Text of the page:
Situated on the scenic north coast of Yamaguchi on the Japan Sea, Hagi is a delightful small town rich in history. This was where the Mōri clan built up a great power base during the Sengoku (Warring States) Period in the 15th and 16th centuries. With the start of the Edo Period (1603-1868), the clan fell out of favor with the new Tokugawa Shogunate and their territory, the Chōshū Domain with Hagi as its capital, was reduced to what is now Yamaguchi Prefecture. Chōshū would rise again, however, as they conspired with the Satsuma Domain (Kagoshima) to overthrow the shogunate, ending the Edo Period and beginning Japan’s ascent to modernity with the Meiji Restoration.
Hagi’s history is readily visible today. The city is proud to claim that you can still use a map from the Edo Period to get around. The old castle town is on a river delta island and has a large and very well preserved sightseeing district with samurai and merchant houses. Just walking down the streets is interesting, but points of interest include residences of famous historic people (such as the Kikuya Family), the Hagi Museum, ruins of an Edo Period school, parks, an old waterway with colorful carp, angled streets designed for castle defense, and old shops. Rickshaw rides are available near the entrance to the central parking area next to Central Park (Chūō Kōen).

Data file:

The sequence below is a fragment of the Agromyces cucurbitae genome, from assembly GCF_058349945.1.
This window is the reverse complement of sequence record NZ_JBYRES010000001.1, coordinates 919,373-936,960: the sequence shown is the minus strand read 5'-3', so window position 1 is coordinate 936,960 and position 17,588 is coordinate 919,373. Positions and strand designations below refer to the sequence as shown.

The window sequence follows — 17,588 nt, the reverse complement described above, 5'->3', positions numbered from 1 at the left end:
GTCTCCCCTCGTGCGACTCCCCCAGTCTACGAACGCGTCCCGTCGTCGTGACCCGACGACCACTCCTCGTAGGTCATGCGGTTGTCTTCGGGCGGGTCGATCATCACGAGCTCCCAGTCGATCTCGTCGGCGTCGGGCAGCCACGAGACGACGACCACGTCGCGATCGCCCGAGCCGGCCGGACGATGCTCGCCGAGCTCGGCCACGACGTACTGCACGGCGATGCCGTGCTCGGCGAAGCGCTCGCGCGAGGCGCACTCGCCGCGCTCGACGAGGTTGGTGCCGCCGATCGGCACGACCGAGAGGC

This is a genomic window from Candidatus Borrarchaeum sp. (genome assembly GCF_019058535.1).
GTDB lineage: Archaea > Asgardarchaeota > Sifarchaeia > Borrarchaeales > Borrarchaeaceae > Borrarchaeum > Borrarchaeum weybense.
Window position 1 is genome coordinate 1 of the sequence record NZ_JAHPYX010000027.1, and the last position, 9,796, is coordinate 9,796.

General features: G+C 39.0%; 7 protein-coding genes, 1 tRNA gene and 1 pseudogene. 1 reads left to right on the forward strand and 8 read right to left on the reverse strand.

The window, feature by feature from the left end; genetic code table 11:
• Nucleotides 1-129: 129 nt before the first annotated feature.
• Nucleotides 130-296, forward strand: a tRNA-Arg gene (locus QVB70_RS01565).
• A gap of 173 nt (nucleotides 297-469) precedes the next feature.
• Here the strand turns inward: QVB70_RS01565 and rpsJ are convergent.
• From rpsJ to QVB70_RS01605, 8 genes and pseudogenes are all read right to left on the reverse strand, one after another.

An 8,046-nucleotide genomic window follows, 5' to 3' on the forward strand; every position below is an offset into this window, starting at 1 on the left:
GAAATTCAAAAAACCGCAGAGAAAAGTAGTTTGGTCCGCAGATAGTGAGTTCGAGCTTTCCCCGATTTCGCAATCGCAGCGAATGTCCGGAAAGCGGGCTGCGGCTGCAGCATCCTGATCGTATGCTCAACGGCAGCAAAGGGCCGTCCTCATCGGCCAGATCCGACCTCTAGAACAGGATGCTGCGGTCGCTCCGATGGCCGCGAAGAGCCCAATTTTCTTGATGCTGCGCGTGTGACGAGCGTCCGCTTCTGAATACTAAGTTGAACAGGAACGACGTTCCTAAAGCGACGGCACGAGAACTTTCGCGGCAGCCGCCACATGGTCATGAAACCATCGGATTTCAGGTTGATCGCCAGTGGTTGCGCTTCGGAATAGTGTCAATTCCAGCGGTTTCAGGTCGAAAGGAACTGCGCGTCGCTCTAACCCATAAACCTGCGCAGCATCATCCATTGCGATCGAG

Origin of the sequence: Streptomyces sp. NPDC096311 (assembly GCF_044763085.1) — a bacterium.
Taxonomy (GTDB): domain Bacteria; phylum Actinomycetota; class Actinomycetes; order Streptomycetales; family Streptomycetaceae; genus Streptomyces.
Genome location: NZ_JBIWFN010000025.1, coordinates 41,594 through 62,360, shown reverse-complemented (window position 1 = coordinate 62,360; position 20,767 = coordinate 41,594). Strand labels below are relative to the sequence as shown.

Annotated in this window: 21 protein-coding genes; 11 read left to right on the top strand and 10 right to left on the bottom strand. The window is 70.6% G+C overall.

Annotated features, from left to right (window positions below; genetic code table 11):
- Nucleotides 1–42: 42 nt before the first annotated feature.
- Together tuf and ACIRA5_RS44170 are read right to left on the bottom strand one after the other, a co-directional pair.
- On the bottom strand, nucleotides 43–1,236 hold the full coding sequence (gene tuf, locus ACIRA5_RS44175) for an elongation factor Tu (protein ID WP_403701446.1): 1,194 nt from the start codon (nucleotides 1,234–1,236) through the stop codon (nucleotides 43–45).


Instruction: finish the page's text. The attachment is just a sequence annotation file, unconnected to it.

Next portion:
Hagi is famous for its high-quality pottery, which is readily available in the castle town shops. Oranges are also abundant in spring and summer. This variety, seen growing all around the town, is less sweet, more sour, closer to grapefruit in taste, and very refreshing. This area is also great place to see—and wear—kimono. There’s even a shop here where you can try one on and rent it for the day. There are a few cafés and restaurants, with some of the standouts being Sam’s Irish Pub / Hotori Tei Japanese Garden Café and the Italian-inspired La Ceiba.
Outside of the castle town, there are a variety of other worthwhile sites. Just next to it, past the sightseeing cruise boats, lie the castle ruins to the northwest (near Mt. Shizuki). Also nearby is the Aiba Waterway, with colorful carp swimming along the historic buildings, on the southeast part of the island. To the east of the island, across the Matsumoto River, are Tōkōji Temple, a 150-year-old melting furnace for making cannons, other residences of prominent Hagi notables, and preserved schools such as those at Shōin Jinja, the shrine, school, home, and prison of the revered intellectual, Yamada Shōin. North from there, in the Mt. Kasa area, you can visit a tiny volcano, a camellia forest, scenic Myojin Pond, and the Ebisugihana Shipyard Ruins.
Overall, Hagi, with a population of only 50,000, is a surprising find and a recommended stop along the northern coast of Yamaguchi, near Omi Island and Tsuno Island. Accommodation is available within the old city center as well as on the seaside at a hotel or ryokan.